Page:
Everyone has problems.
This month, my work is in A Somewhat Secret Place, a show focusing on disability and its status in art and in society. Participating in this exhibition has led to some fascinating conversations and revelations.
When I tell someone about the show, the most common response is a blank stare and the question “what’s wrong with you?” As an endometriosis sufferer, this is something I’m used to. Many patients, myself included, look relatively healthy. That can be useful since it allows us to “pass” in society when we don’t feel like talking about our lady bits and our disability. However, it also means that our problems are often dismissed as not that bad.
From the initial question, the exchange sometimes develops into something really interesting. I might end up raising awareness about endometriosis and often we talk about disability and access. There’s sharing and maybe some debating, and it’s nice.
That said, the conversation can go in other directions as well. If I’m talking with someone who thinks they know something about endometriosis, they’re not usually interested in learning about my experiences and they often confide to me “my periods are painful too,” as if that begins to cover what suffering from endometriosis is. And then there’s my perennial favorite “at least it’s not cancer,” as if having painful things growing in your body and confounding all of medical science is peachy so long as it doesn’t kill you.
When I told my mother that I was participating in this show, I explained to her that it’s a little strange for me. After all, I don’t fit in with those who have been disabled from a young age. I was diagnosed with endometriosis two years ago and I have only suffered a full array of symptoms since then. In other words, until I was 28, I was mostly healthy, and that means that growing up I had full access. I wasn’t in pain all the time, and I didn’t have any trouble getting around or participating in the seeing or hearing world in a variety of ways. My disability wasn’t something I had to contend with as I matured.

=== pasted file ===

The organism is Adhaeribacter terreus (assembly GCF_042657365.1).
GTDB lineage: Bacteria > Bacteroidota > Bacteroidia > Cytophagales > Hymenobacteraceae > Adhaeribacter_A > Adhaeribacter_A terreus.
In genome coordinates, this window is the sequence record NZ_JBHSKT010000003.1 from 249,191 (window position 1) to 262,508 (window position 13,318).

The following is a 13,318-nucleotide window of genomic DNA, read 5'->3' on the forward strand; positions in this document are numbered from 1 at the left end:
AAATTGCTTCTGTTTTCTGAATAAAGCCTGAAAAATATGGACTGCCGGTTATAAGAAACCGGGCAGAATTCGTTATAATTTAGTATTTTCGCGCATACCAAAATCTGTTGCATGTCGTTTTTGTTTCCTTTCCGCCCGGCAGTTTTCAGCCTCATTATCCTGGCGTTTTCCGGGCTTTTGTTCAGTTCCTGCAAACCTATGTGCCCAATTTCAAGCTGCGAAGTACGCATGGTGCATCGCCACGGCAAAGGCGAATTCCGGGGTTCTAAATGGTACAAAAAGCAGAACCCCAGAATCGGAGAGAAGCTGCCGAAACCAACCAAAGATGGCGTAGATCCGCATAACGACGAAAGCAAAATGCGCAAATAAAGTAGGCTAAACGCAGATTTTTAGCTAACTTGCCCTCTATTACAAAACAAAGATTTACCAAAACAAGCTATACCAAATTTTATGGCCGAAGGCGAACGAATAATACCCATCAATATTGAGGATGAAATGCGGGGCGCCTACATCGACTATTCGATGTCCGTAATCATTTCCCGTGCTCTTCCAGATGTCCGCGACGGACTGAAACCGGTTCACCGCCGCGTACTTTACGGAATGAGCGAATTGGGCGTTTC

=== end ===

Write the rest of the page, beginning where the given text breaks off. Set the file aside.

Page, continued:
But though I don’t fit in with those who have experienced a lifetime of disability, I don’t really fit in with those who are entirely healthy anymore either. When I shared this last observation with my Maman, her reaction was “everyone has problems.” And I’ll cede the point to her. She’s right. What’s more, I’m the last person to want to compare woes just to come out on top as the one who’s worse off, but that’s not the full story. Just because everyone has problems doesn’t mean I don’t get to have intense feelings about mine.
In the end though, I count myself as lucky. I get to see a bit of both sides, living in the in-between. The things that people say to me about my disability can be hurtful, but I sense that they’re usually an attempt to cover for discomfort or to connect with me. In any case, I try to take the comments that way and, if I find the words soon enough, I try to communicate about why the comment was hurtful.
And when I meet someone else—anyone, abled or disabled—I work on listening, something I haven’t always been that good at, because that’s all any of us really want. We want to be heard.
For more information about A Somewhat Secret Place, visit its blog or go see the work in person!
939 NW Glisan
Portland, OR 97209
Open: 7 through 30 July
Hours: Monday through Saturday from 11 AM to 5 PM
Closing party: Saturday 30 July from 6 to 9 PM